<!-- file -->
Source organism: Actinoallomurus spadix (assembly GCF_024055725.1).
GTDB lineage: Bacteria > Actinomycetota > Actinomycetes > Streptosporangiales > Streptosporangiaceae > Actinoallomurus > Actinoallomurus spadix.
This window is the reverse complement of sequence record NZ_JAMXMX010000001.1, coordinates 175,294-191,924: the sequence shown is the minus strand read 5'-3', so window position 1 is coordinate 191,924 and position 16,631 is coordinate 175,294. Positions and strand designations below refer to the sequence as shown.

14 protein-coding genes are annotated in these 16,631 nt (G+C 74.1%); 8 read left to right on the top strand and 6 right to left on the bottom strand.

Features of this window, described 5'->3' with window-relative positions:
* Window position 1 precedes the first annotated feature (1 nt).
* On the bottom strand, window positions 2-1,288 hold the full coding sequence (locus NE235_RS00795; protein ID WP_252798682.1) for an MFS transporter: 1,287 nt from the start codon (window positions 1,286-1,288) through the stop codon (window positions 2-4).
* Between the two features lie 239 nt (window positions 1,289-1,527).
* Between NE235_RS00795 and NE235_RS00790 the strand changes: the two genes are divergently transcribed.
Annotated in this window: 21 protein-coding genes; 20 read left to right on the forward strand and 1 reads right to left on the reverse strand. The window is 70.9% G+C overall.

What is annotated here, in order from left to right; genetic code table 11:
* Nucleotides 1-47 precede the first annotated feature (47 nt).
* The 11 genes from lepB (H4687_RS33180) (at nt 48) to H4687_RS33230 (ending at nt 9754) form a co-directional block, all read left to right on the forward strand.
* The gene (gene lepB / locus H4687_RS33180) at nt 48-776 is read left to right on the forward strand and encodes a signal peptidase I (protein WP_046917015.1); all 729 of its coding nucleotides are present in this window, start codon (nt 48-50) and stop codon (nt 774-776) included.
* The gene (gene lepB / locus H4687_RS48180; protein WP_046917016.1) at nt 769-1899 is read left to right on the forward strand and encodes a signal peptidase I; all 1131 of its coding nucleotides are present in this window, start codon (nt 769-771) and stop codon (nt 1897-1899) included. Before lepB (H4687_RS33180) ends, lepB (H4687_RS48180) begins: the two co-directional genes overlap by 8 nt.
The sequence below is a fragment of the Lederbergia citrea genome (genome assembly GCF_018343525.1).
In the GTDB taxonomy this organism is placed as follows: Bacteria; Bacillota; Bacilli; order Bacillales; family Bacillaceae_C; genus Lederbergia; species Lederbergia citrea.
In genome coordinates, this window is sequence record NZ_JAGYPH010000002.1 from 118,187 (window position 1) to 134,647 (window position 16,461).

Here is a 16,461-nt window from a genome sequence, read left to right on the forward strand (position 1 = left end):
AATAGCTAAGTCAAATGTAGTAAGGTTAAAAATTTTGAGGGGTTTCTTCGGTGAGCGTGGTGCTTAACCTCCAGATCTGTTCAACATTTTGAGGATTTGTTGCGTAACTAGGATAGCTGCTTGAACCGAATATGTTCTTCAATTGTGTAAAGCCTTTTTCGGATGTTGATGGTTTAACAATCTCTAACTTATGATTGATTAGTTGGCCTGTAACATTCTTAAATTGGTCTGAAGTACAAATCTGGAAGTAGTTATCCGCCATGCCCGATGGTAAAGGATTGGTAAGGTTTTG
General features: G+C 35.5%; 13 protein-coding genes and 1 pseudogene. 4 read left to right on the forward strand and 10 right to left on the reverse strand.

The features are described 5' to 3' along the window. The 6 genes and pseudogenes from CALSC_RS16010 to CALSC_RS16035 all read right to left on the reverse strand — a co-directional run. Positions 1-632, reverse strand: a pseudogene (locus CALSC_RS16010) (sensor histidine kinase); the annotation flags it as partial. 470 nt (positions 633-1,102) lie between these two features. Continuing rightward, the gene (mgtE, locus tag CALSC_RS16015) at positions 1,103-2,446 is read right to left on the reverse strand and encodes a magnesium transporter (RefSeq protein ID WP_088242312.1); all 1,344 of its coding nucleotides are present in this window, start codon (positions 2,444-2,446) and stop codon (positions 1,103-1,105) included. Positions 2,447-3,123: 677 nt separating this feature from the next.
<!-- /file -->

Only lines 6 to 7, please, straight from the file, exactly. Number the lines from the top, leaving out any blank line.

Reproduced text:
* Window position 1 precedes the first annotated feature (1 nt).
* On the bottom strand, window positions 2-1,288 hold the full coding sequence (locus NE235_RS00795; protein ID WP_252798682.1) for an MFS transporter: 1,287 nt from the start codon (window positions 1,286-1,288) through the stop codon (window positions 2-4).